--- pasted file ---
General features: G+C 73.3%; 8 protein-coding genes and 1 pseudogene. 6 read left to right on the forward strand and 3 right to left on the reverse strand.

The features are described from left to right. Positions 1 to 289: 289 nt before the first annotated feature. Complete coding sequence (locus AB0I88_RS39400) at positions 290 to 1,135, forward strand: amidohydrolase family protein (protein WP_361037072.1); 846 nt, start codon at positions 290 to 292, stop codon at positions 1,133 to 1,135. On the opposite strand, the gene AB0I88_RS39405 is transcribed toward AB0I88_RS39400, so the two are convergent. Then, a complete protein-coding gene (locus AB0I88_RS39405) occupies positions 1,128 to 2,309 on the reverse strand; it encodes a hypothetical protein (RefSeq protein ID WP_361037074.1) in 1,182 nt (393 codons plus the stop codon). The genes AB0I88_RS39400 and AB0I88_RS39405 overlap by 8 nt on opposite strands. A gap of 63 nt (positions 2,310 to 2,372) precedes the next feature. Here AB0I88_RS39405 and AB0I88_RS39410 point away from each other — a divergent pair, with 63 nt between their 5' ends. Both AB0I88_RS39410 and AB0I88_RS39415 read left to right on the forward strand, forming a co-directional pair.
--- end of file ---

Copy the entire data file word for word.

General features: G+C 73.3%; 8 protein-coding genes and 1 pseudogene. 6 read left to right on the forward strand and 3 right to left on the reverse strand.

The features are described from left to right. Positions 1 to 289: 289 nt before the first annotated feature. Complete coding sequence (locus AB0I88_RS39400) at positions 290 to 1,135, forward strand: amidohydrolase family protein (protein WP_361037072.1); 846 nt, start codon at positions 290 to 292, stop codon at positions 1,133 to 1,135. On the opposite strand, the gene AB0I88_RS39405 is transcribed toward AB0I88_RS39400, so the two are convergent. Then, a complete protein-coding gene (locus AB0I88_RS39405) occupies positions 1,128 to 2,309 on the reverse strand; it encodes a hypothetical protein (RefSeq protein ID WP_361037074.1) in 1,182 nt (393 codons plus the stop codon). The genes AB0I88_RS39400 and AB0I88_RS39405 overlap by 8 nt on opposite strands. A gap of 63 nt (positions 2,310 to 2,372) precedes the next feature. Here AB0I88_RS39405 and AB0I88_RS39410 point away from each other — a divergent pair, with 63 nt between their 5' ends. Both AB0I88_RS39410 and AB0I88_RS39415 read left to right on the forward strand, forming a co-directional pair.